Sequence text structure puts events in time order. Wondering how to teach kids to identify a chronology, as well as to write with this format? In addition to the arrangement of ideas, they need to know about transition terms.
Ms. Sneed Teaches Sequence Text Structure
Our favorite fourth grade teacher sat at the side table with her teaching partner. Deep in thought, she tapped her pencil on the table. “This year,” she said, “I want to be more deliberate about teaching informational text structure.”
Mr. Frank wrinkled his brow. “In what way?”
“Sure, we teach our students how to recognize each. But I’d like them to make the connection between reading and writing with each format:
“Okay. Then let’s start with just one, chronology. We can discuss how we’ll extend what we’re already doing.”
Reading Sequence Text Structure
Without missing a beat, Ms. Sneed opened her laptop. Quickly, she found their informational text structures slideshow. “When we teach chronology,” she said, “we ask kids to look for details presented in time order, or a sequence. Furthermore, we show them that events can be placed along a timeline.
“Next, we view and read a sample paragraph. Then comes the cool part.”
She clicked to reveal a mostly blank slide. “As I click through this, parts of the paragraph are revealed. First, kids see the topic sentence above in blue. Then each supporting detail is revealed along a timeline. Finally, circles appear on each detail to emphasize the role of transition terms.”
“I love this,” said Mr. Frank. “Clear, simple – and colorful!”
Looking for Transition Terms
“This year, I’d like to spend more time on transitions,” Ms. Sneed said. “Sure, kids should look for dates or times with the sequence text structure. But I think they should also understand about the adverbs.”
As she spoke, the teacher picked up her pencil and jotted down a list:
- first, second, third
“Ah, I see,” said Mr. Frank. “But what about prepositional phrases like in the meantime?”
His co-teacher grinned. “Nothing like reinforcing parts of speech during an informational text lesson. In my mind, I’m envisioning kids generating their own list.”
“Yeah, and we can write the linking words on a big sheet of paper. What a great anchor chart!”
Using a Simple Organizer
Once again, Ms. Sneed clicked around on her laptop. “As I looked through our informational text structures bundle, I realized that it included a set of templates. Here’s the one for a chronology.”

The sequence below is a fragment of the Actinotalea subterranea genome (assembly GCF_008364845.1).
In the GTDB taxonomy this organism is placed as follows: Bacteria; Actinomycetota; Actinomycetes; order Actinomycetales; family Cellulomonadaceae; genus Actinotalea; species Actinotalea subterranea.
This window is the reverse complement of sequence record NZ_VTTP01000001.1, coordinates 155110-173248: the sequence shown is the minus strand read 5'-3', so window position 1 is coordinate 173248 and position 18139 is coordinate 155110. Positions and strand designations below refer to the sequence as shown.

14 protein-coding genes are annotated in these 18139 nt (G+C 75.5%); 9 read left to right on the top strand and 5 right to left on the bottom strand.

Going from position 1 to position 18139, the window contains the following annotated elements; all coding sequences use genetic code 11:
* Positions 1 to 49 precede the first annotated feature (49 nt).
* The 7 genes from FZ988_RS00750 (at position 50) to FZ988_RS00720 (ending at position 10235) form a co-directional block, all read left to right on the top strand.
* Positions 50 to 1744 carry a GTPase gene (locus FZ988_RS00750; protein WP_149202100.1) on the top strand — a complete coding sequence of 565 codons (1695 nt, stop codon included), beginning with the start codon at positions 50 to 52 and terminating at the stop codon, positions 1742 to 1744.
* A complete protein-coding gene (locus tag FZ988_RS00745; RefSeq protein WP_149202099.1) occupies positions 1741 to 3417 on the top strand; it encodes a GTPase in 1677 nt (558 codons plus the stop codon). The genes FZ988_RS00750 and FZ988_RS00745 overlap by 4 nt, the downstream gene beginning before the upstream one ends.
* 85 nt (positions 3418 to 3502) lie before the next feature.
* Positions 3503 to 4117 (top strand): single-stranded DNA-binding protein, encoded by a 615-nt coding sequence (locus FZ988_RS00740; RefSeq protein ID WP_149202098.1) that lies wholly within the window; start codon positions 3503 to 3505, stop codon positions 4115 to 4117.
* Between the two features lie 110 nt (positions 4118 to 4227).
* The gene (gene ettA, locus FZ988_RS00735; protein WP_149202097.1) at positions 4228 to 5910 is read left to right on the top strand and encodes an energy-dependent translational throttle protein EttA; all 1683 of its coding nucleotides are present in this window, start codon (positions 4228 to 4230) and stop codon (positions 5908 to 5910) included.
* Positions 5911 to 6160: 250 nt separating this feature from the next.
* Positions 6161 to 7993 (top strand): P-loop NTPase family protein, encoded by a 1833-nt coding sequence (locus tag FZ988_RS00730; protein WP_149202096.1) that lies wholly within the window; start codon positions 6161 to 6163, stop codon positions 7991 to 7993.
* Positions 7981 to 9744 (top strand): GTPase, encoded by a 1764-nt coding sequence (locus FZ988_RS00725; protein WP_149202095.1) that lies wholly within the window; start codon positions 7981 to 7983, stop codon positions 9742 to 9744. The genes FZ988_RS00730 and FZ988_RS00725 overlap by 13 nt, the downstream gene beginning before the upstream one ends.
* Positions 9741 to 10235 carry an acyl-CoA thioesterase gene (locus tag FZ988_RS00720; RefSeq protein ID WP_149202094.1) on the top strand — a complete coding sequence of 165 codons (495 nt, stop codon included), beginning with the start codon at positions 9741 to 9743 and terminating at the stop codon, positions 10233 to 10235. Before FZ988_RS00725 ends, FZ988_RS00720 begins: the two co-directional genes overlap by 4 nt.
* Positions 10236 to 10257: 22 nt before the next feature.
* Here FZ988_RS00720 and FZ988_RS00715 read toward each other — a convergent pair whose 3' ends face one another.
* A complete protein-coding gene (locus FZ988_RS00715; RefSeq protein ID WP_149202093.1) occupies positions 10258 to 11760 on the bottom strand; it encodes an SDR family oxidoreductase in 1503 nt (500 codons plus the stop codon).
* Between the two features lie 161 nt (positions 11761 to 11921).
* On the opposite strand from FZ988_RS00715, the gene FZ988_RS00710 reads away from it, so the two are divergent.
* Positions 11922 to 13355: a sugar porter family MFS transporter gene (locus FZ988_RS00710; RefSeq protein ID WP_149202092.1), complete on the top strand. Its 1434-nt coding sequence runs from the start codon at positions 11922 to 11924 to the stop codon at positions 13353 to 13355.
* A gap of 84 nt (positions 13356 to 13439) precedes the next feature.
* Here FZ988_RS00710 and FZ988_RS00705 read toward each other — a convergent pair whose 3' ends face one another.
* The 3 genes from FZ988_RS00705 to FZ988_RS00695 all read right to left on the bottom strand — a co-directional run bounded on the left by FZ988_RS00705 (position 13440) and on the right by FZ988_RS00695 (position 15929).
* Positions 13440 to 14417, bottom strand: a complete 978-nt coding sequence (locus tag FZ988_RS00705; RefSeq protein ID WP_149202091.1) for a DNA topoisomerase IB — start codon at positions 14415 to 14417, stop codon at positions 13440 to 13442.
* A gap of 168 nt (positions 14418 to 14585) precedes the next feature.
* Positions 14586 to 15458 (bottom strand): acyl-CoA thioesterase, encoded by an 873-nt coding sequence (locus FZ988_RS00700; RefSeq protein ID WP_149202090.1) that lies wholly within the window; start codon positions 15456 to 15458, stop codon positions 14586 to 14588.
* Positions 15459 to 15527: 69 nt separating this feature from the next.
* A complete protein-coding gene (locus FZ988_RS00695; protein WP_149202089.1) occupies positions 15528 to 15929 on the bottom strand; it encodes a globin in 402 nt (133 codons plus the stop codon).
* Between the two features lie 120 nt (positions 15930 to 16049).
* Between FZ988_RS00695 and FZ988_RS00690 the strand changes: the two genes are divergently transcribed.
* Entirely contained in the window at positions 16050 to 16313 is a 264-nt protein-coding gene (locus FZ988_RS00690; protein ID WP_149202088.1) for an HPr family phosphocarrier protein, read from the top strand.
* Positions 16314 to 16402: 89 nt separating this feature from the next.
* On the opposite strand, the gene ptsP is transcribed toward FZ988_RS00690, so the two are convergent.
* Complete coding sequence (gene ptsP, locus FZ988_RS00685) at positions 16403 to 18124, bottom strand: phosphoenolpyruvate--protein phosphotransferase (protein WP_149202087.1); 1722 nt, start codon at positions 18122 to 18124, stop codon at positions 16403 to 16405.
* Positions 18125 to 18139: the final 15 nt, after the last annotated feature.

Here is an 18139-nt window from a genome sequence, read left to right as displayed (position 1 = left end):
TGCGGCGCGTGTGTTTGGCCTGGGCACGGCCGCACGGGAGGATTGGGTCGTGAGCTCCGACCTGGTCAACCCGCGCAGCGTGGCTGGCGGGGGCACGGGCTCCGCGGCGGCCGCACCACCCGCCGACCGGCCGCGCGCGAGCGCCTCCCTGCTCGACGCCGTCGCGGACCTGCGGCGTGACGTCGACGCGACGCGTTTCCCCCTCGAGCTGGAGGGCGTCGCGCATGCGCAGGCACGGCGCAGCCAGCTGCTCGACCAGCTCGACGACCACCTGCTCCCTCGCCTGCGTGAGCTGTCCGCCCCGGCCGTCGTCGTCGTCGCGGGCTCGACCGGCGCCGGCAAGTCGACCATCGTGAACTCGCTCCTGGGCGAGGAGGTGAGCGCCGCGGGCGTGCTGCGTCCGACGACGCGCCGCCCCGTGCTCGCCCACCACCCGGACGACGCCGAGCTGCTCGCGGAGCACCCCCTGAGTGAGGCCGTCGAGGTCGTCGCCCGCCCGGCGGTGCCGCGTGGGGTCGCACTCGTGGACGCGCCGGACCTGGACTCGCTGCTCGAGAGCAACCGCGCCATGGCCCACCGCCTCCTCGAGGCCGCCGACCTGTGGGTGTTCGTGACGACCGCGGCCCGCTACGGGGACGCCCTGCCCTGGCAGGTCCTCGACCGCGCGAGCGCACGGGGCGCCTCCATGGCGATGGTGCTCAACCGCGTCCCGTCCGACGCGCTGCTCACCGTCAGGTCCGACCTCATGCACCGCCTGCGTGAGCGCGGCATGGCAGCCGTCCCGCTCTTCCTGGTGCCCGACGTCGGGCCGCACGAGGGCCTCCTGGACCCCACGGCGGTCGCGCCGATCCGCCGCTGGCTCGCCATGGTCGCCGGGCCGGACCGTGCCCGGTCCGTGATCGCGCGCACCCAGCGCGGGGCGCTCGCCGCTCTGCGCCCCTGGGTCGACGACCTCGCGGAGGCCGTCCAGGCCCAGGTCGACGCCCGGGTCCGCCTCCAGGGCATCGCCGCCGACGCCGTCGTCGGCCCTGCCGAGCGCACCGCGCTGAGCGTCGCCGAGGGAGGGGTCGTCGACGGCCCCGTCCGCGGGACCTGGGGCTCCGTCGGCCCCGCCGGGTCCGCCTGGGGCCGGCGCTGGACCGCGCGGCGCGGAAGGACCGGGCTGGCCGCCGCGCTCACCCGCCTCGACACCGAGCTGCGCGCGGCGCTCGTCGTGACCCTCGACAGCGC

After studying it for a minute, Mr. Frank responded. “Hmm, I can see using this for reading or writing. Either way, kids would jot the events on the flowchart.”
“Right! What a great way to make the reading-writing connection!”
Writing Paragraphs with Sequence Text Structure
“What topics should we use for writing with the sequence text structure?” asked Mr. Frank.
“Actually, I’ve been thinking about this.”
Once again, Ms. Sneed returned to her laptop. In just a few seconds, she pulled up a file.
“Remember this? Kids write how-to paragraphs on how to build a snowman.”
Mr. Frank chuckled. “Of course I remember. What fun! And why didn’t I think of how-to writing? It’s perfect for chronologies.”
“This anchor chart illustrates paragraph structure:
- Introduce the topic. (In other words, write a topic sentence.)
- Explain the step-by-step process in logical order.
- Wrap it up with a conclusion.”
Ms. Sneed scrolled to the next page. “And this one shows kids how to improve their writing:
- Use a hook at the beginning to grab the reader’s attention.
- Order steps and make sure sentences flow well.
- Use linking words to move your audience through the text.
- Carefully choose words. Use specific nouns and active verbs.
- Begin each sentence differently.
- Match your conclusion with your hook.”
Her teaching partner nodded. “Perfect. In addition to practicing the sequence text structure, our students will also work on important writing processes.”
Ms. Sneed sat back in her chair with a satisfied sigh. “I love it when a plan comes together. However, it’s not winter yet. Maybe we should have our kids tell how to carve a pumpkin.”
“Great idea. First, we’ll teach them how to identify sequence text structure. Second, they can organize ideas from reading on a flow chart. And finally, they can write!”